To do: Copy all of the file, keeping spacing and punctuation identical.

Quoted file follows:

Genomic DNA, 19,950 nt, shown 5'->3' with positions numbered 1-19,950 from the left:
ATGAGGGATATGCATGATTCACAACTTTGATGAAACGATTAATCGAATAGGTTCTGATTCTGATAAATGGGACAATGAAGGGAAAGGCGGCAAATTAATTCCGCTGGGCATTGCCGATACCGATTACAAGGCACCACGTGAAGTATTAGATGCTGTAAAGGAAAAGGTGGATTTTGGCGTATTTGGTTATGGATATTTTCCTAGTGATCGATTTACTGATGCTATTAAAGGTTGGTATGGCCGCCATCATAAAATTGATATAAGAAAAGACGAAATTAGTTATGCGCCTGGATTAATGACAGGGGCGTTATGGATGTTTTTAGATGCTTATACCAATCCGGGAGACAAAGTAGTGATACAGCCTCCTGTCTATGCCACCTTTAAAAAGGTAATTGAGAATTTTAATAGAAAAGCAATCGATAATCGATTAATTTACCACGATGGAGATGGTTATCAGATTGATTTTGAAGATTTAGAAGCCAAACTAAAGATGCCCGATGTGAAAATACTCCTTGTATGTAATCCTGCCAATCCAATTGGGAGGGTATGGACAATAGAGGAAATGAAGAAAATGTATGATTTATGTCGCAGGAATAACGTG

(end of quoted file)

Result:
Genomic DNA, 19,950 nt, shown 5'->3' with positions numbered 1-19,950 from the left:
ATGAGGGATATGCATGATTCACAACTTTGATGAAACGATTAATCGAATAGGTTCTGATTCTGATAAATGGGACAATGAAGGGAAAGGCGGCAAATTAATTCCGCTGGGCATTGCCGATACCGATTACAAGGCACCACGTGAAGTATTAGATGCTGTAAAGGAAAAGGTGGATTTTGGCGTATTTGGTTATGGATATTTTCCTAGTGATCGATTTACTGATGCTATTAAAGGTTGGTATGGCCGCCATCATAAAATTGATATAAGAAAAGACGAAATTAGTTATGCGCCTGGATTAATGACAGGGGCGTTATGGATGTTTTTAGATGCTTATACCAATCCGGGAGACAAAGTAGTGATACAGCCTCCTGTCTATGCCACCTTTAAAAAGGTAATTGAGAATTTTAATAGAAAAGCAATCGATAATCGATTAATTTACCACGATGGAGATGGTTATCAGATTGATTTTGAAGATTTAGAAGCCAAACTAAAGATGCCCGATGTGAAAATACTCCTTGTATGTAATCCTGCCAATCCAATTGGGAGGGTATGGACAATAGAGGAAATGAAGAAAATGTATGATTTATGTCGCAGGAATAACGTG